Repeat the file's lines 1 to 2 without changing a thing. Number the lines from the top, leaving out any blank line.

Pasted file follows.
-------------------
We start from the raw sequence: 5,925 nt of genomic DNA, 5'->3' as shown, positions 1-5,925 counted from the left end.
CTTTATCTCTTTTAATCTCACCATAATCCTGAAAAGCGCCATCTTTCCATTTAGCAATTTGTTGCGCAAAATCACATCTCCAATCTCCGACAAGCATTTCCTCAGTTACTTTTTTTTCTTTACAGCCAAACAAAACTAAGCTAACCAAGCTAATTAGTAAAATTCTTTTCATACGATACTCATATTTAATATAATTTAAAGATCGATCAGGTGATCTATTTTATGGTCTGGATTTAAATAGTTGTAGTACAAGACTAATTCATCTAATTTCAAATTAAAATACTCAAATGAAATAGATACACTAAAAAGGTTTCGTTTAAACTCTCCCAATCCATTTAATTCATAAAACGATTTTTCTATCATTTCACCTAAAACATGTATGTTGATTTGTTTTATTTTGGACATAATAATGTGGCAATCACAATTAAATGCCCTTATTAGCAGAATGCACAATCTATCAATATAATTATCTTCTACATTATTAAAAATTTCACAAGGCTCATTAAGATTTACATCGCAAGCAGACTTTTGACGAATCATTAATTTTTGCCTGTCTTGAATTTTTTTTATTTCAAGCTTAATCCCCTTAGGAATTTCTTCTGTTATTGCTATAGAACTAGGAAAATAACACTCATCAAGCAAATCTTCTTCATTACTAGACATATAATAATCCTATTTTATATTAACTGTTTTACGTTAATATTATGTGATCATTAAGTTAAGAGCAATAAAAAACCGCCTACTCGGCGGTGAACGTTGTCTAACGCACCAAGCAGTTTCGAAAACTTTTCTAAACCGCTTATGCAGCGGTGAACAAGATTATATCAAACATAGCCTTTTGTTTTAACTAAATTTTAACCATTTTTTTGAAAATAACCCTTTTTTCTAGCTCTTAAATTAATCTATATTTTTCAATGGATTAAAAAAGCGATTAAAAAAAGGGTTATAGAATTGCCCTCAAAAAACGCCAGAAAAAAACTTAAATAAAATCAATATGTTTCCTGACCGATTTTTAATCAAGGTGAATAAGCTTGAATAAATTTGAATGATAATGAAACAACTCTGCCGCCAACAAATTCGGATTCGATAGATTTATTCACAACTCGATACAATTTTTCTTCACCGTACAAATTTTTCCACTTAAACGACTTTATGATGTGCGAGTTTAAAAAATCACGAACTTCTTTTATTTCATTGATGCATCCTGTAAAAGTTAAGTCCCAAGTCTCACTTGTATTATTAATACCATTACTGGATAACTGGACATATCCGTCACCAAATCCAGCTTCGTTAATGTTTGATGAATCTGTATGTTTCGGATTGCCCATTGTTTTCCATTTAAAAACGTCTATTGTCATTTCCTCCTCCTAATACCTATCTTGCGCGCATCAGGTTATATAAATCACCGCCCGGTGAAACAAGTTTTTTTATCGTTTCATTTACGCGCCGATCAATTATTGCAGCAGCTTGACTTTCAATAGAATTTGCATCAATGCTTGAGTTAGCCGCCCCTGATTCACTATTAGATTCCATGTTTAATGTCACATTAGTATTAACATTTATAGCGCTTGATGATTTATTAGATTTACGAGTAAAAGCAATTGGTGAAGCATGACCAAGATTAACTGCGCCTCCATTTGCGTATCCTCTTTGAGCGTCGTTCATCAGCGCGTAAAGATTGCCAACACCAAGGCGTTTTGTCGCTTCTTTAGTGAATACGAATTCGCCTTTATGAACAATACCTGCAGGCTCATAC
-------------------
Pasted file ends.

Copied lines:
We start from the raw sequence: 5,925 nt of genomic DNA, 5'->3' as shown, positions 1-5,925 counted from the left end.
CTTTATCTCTTTTAATCTCACCATAATCCTGAAAAGCGCCATCTTTCCATTTAGCAATTTGTTGCGCAAAATCACATCTCCAATCTCCGACAAGCATTTCCTCAGTTACTTTTTTTTCTTTACAGCCAAACAAAACTAAGCTAACCAAGCTAATTAGTAAAATTCTTTTCATACGATACTCATATTTAATATAATTTAAAGATCGATCAGGTGATCTATTTTATGGTCTGGATTTAAATAGTTGTAGTACAAGACTAATTCATCTAATTTCAAATTAAAATACTCAAATGAAATAGATACACTAAAAAGGTTTCGTTTAAACTCTCCCAATCCATTTAATTCATAAAACGATTTTTCTATCATTTCACCTAAAACATGTATGTTGATTTGTTTTATTTTGGACATAATAATGTGGCAATCACAATTAAATGCCCTTATTAGCAGAATGCACAATCTATCAATATAATTATCTTCTACATTATTAAAAATTTCACAAGGCTCATTAAGATTTACATCGCAAGCAGACTTTTGACGAATCATTAATTTTTGCCTGTCTTGAATTTTTTTTATTTCAAGCTTAATCCCCTTAGGAATTTCTTCTGTTATTGCTATAGAACTAGGAAAATAACACTCATCAAGCAAATCTTCTTCATTACTAGACATATAATAATCCTATTTTATATTAACTGTTTTACGTTAATATTATGTGATCATTAAGTTAAGAGCAATAAAAAACCGCCTACTCGGCGGTGAACGTTGTCTAACGCACCAAGCAGTTTCGAAAACTTTTCTAAACCGCTTATGCAGCGGTGAACAAGATTATATCAAACATAGCCTTTTGTTTTAACTAAATTTTAACCATTTTTTTGAAAATAACCCTTTTTTCTAGCTCTTAAATTAATCTATATTTTTCAATGGATTAAAAAAGCGATTAAAAAAAGGGTTATAGAATTGCCCTCAAAAAACGCCAGAAAAAAACTTAAATAAAATCAATATGTTTCCTGACCGATTTTTAATCAAGGTGAATAAGCTTGAATAAATTTGAATGATAATGAAACAACTCTGCCGCCAACAAATTCGGATTCGATAGATTTATTCACAACTCGATACAATTTTTCTTCACCGTACAAATTTTTCCACTTAAACGACTTTATGATGTGCGAGTTTAAAAAATCACGAACTTCTTTTATTTCATTGATGCATCCTGTAAAAGTTAAGTCCCAAGTCTCACTTGTATTATTAATACCATTACTGGATAACTGGACATATCCGTCACCAAATCCAGCTTCGTTAATGTTTGATGAATCTGTATGTTTCGGATTGCCCATTGTTTTCCATTTAAAAACGTCTATTGTCATTTCCTCCTCCTAATACCTATCTTGCGCGCATCAGGTTATATAAATCACCGCCCGGTGAAACAAGTTTTTTTATCGTTTCATTTACGCGCCGATCAATTATTGCAGCAGCTTGACTTTCAATAGAATTTGCATCAATGCTTGAGTTAGCCGCCCCTGATTCACTATTAGATTCCATGTTTAATGTCACATTAGTATTAACATTTATAGCGCTTGATGATTTATTAGATTTACGAGTAAAAGCAATTGGTGAAGCATGACCAAGATTAACTGCGCCTCCATTTGCGTATCCTCTTTGAGCGTCGTTCATCAGCGCGTAAAGATTGCCAACACCAAGGCGTTTTGTCGCTTCTTTAGTGAATACGAATTCGCCTTTATGAACAATACCTGCAGGCTCATAC